On July 13 I gave a hands-on tutorial on language definition with Spoofax at the Summer School on DSL Design and Implementation at EPFL in Lausanne. Here is the original abstract and the recordings of the execution of the tutorial.
Language workbenches are tools aiming to reduce the gap between the design and implementation of (external domain-specific) programming languages. Given high-level descriptions of the syntax and semantics of a language, a workbench generates an implementation of an IDE and/or execution engine. There are many different approaches to realising these goals. In this session I will demonstrate and discuss the state of declarative language definition in the Spoofax Language Workbench.
In the first part of the session I give a hands-on tutorial of the development of language front-ends with Spoofax. We will explore syntax definition in SDF3, name binding and scope rules in NaBL, and type constraints in TS. Participants are expected to bring a (decently equipped) laptop with Eclipse/Spoofax and the exercise projects pre-installed according to the instructions provided at http://declare-your-language.metaborg.org/.
In the second part I will present recent research in expanding declarative language definition. (1) In our ESOP15 paper we develop a theory of name resolution to provide a generalisation and post-hoc semantics of the concepts of the NaBL name binding language. I will present the scope graph model, its resolution calculus, and the application of scope graphs to model name binding patterns in existing languages. (2) Language workbenches typically employ code generation to give semantics to languages. This often leads to questions about the exact source-level semantics of the language. We are working on DynSem, a DSL for the specification of dynamic semantics aimed at rapid prototyping, generation of interpreters, and (eventually) verification of soundness properties. DynSem is based on the work of implicitly modular operational semantics of Peter Mosses. I will discuss the current state of the design of the language.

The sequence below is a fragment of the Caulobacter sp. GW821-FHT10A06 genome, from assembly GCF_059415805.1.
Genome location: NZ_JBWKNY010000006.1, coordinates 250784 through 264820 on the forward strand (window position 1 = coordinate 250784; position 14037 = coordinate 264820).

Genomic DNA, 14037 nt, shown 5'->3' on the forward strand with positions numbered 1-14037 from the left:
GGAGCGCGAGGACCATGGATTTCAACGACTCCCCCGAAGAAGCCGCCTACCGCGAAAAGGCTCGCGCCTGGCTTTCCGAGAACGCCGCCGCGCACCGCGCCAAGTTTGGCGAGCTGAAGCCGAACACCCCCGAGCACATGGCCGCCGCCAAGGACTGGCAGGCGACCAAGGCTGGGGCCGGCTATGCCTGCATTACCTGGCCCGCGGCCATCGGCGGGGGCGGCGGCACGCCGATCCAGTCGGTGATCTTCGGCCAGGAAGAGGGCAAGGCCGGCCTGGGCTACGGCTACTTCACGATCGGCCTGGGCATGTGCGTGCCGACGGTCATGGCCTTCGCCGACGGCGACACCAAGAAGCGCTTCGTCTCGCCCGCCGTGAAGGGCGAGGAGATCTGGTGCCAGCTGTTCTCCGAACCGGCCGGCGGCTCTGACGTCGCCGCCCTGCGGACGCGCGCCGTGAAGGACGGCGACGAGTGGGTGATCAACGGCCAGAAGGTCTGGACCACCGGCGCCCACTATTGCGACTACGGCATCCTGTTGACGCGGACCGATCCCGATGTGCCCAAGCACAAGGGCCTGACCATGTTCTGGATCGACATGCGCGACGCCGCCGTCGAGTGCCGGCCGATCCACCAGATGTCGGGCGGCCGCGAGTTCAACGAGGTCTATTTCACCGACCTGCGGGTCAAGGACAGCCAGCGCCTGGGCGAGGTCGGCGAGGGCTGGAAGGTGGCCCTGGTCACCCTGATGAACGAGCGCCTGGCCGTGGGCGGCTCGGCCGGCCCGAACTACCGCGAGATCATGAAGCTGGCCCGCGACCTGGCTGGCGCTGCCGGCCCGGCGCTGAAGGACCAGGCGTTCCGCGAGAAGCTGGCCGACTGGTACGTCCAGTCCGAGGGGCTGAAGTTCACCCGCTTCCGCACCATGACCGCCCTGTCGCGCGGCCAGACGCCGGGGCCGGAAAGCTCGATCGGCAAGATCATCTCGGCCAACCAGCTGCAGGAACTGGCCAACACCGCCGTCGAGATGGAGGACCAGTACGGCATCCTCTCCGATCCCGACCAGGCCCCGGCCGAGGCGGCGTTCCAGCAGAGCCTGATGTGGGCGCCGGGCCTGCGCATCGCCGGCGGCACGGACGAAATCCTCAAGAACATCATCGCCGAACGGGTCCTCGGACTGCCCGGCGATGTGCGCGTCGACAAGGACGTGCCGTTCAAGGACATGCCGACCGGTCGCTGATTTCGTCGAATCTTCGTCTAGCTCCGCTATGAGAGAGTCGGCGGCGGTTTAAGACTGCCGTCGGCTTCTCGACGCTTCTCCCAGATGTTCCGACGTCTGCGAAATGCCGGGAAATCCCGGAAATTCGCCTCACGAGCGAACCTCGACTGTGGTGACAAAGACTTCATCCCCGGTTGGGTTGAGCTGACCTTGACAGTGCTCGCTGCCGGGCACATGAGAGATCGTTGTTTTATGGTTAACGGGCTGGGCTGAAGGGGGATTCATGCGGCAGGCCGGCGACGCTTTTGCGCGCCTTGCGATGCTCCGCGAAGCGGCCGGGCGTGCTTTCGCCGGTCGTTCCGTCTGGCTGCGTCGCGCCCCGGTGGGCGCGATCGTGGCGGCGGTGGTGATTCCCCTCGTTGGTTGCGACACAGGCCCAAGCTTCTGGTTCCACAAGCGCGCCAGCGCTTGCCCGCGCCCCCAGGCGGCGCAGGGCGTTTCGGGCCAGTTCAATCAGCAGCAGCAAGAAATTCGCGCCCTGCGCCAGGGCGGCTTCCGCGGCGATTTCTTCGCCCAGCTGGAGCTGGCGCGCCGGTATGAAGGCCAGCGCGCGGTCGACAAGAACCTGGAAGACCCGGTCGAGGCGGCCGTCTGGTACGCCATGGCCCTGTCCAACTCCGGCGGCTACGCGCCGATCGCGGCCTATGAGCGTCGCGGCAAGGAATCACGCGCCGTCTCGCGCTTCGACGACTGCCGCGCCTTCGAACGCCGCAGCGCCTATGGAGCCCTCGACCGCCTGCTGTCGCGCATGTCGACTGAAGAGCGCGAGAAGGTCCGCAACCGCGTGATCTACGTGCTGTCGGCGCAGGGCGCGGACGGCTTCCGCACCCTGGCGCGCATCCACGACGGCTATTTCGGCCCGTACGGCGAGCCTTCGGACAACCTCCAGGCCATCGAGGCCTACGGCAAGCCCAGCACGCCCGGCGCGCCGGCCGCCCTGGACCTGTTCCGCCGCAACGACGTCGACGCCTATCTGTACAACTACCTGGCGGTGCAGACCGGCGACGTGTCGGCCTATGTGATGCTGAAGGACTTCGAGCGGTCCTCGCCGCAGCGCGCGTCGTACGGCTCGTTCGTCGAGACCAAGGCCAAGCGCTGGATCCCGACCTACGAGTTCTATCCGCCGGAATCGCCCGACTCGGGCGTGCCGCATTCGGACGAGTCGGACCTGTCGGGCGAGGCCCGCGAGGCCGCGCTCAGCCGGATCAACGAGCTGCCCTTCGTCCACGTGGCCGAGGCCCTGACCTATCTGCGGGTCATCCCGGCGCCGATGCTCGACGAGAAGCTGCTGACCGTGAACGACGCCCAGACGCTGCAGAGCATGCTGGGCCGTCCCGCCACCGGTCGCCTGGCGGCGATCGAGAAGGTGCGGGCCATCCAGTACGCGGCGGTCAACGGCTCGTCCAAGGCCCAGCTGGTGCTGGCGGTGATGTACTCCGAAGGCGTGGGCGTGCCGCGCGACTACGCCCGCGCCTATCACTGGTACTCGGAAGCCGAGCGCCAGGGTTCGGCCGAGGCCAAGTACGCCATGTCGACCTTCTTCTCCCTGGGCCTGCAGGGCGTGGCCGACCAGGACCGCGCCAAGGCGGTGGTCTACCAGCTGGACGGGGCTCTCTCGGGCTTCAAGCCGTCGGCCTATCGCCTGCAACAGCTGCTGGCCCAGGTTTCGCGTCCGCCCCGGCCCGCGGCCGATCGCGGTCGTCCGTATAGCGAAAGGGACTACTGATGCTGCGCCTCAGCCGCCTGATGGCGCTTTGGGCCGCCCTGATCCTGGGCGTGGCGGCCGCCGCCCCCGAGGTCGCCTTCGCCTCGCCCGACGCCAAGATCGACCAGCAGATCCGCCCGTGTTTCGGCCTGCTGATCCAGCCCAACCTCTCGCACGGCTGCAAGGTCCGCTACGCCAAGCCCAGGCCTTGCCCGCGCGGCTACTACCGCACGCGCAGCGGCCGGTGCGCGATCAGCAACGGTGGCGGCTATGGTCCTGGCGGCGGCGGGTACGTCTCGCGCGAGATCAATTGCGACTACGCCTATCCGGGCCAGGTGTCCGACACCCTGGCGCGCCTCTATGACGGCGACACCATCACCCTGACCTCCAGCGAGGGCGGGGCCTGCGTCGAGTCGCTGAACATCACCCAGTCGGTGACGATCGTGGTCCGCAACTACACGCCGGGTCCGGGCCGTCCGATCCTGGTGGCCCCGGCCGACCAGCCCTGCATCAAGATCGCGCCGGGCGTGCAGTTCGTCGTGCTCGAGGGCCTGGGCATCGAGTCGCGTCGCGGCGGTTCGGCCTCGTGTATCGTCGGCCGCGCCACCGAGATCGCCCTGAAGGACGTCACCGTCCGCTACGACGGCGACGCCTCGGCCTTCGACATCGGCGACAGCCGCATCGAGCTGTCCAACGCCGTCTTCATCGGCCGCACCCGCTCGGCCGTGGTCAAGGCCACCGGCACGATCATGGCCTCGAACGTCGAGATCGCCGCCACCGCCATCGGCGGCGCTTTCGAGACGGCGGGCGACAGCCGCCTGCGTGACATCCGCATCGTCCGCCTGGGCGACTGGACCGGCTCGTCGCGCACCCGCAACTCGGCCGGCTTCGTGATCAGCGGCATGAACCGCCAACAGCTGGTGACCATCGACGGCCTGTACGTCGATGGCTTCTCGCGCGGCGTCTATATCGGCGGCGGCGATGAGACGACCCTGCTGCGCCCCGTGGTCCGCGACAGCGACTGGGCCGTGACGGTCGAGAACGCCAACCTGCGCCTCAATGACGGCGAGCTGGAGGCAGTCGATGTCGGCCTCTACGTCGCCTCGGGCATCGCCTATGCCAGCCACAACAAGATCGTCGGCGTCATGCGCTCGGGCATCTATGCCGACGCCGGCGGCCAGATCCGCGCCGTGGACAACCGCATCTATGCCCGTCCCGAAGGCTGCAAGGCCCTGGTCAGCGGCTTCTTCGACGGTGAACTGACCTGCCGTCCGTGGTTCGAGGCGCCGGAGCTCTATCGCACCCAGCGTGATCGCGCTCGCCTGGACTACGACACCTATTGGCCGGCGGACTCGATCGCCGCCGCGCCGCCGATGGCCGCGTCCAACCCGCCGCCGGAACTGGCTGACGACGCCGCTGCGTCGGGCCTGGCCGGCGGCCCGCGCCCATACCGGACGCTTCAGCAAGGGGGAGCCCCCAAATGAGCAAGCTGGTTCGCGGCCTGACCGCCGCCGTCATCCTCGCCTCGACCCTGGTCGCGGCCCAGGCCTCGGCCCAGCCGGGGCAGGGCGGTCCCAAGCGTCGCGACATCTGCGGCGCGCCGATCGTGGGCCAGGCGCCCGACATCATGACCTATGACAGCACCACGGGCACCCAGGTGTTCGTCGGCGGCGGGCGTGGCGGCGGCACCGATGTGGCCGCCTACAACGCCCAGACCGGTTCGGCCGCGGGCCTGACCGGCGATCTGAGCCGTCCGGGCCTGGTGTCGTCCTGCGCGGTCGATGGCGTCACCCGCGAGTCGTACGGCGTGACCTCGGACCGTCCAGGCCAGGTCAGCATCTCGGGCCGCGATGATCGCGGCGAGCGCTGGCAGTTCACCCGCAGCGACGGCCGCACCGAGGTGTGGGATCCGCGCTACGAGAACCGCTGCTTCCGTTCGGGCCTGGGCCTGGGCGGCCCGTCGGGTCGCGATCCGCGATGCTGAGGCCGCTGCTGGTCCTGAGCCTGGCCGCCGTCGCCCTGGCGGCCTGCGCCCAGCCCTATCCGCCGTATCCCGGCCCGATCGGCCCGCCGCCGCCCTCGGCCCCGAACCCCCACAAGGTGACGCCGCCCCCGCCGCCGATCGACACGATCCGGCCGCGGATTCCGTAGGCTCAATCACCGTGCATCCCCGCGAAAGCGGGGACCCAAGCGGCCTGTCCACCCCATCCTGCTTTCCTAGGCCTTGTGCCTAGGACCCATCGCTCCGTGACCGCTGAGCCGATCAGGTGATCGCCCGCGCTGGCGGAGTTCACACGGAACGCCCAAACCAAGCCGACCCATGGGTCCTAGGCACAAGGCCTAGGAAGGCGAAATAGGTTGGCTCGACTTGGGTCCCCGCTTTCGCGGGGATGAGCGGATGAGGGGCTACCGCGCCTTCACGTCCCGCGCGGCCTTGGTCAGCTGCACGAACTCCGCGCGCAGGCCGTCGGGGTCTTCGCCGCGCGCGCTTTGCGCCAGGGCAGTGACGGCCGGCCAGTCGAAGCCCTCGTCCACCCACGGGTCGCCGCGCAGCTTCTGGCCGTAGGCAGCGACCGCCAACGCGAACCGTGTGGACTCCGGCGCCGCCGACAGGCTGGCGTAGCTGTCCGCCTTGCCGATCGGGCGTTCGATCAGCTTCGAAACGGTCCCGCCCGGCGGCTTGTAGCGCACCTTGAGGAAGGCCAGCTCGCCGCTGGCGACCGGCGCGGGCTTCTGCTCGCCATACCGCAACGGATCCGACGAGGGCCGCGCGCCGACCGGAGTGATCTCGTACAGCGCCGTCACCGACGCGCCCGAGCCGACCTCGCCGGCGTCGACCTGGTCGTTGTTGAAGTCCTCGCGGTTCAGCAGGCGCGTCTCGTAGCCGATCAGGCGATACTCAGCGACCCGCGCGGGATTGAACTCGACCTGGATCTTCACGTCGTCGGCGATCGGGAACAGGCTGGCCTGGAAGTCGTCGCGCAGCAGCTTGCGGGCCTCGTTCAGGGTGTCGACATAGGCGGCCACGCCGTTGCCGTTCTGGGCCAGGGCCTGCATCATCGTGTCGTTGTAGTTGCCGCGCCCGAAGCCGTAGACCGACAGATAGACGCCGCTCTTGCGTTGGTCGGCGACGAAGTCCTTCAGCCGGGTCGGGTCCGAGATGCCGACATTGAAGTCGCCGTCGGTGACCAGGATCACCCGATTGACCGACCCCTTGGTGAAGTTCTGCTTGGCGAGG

Unfortunately, the sound is missing in the second half of the second video.
If you missed this tutorial, there will be a new (updated) edition at POPL 2016 in St Petersburg, Florida on Monday, January 18, 2016.